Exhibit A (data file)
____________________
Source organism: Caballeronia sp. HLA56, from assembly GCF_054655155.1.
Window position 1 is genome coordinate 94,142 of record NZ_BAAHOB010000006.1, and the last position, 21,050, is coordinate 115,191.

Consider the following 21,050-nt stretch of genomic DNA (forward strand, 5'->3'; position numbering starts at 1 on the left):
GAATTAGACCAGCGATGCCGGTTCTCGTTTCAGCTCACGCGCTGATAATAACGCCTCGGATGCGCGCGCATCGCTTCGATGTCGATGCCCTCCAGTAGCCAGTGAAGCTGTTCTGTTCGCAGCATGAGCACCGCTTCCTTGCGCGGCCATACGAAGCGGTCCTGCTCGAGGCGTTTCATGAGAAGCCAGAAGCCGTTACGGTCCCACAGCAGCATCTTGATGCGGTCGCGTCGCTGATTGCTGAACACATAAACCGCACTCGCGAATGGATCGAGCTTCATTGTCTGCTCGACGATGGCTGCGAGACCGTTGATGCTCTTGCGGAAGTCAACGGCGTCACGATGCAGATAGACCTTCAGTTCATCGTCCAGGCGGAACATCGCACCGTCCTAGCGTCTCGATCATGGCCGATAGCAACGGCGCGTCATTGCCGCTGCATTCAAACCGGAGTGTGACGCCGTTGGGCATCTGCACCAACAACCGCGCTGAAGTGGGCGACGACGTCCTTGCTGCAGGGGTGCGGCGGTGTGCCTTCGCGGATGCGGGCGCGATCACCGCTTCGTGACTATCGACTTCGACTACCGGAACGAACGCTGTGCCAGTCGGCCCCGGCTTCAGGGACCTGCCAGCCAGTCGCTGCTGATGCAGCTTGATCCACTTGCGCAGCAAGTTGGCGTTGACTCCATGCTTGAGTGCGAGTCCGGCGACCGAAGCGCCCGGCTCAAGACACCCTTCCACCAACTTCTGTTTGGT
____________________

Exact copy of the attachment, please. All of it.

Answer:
Source organism: Caballeronia sp. HLA56, from assembly GCF_054655155.1.
Window position 1 is genome coordinate 94,142 of record NZ_BAAHOB010000006.1, and the last position, 21,050, is coordinate 115,191.

Consider the following 21,050-nt stretch of genomic DNA (forward strand, 5'->3'; position numbering starts at 1 on the left):
GAATTAGACCAGCGATGCCGGTTCTCGTTTCAGCTCACGCGCTGATAATAACGCCTCGGATGCGCGCGCATCGCTTCGATGTCGATGCCCTCCAGTAGCCAGTGAAGCTGTTCTGTTCGCAGCATGAGCACCGCTTCCTTGCGCGGCCATACGAAGCGGTCCTGCTCGAGGCGTTTCATGAGAAGCCAGAAGCCGTTACGGTCCCACAGCAGCATCTTGATGCGGTCGCGTCGCTGATTGCTGAACACATAAACCGCACTCGCGAATGGATCGAGCTTCATTGTCTGCTCGACGATGGCTGCGAGACCGTTGATGCTCTTGCGGAAGTCAACGGCGTCACGATGCAGATAGACCTTCAGTTCATCGTCCAGGCGGAACATCGCACCGTCCTAGCGTCTCGATCATGGCCGATAGCAACGGCGCGTCATTGCCGCTGCATTCAAACCGGAGTGTGACGCCGTTGGGCATCTGCACCAACAACCGCGCTGAAGTGGGCGACGACGTCCTTGCTGCAGGGGTGCGGCGGTGTGCCTTCGCGGATGCGGGCGCGATCACCGCTTCGTGACTATCGACTTCGACTACCGGAACGAACGCTGTGCCAGTCGGCCCCGGCTTCAGGGACCTGCCAGCCAGTCGCTGCTGATGCAGCTTGATCCACTTGCGCAGCAAGTTGGCGTTGACTCCATGCTTGAGTGCGAGTCCGGCGACCGAAGCGCCCGGCTCAAGACACCCTTCCACCAACTTCTGTTTGGT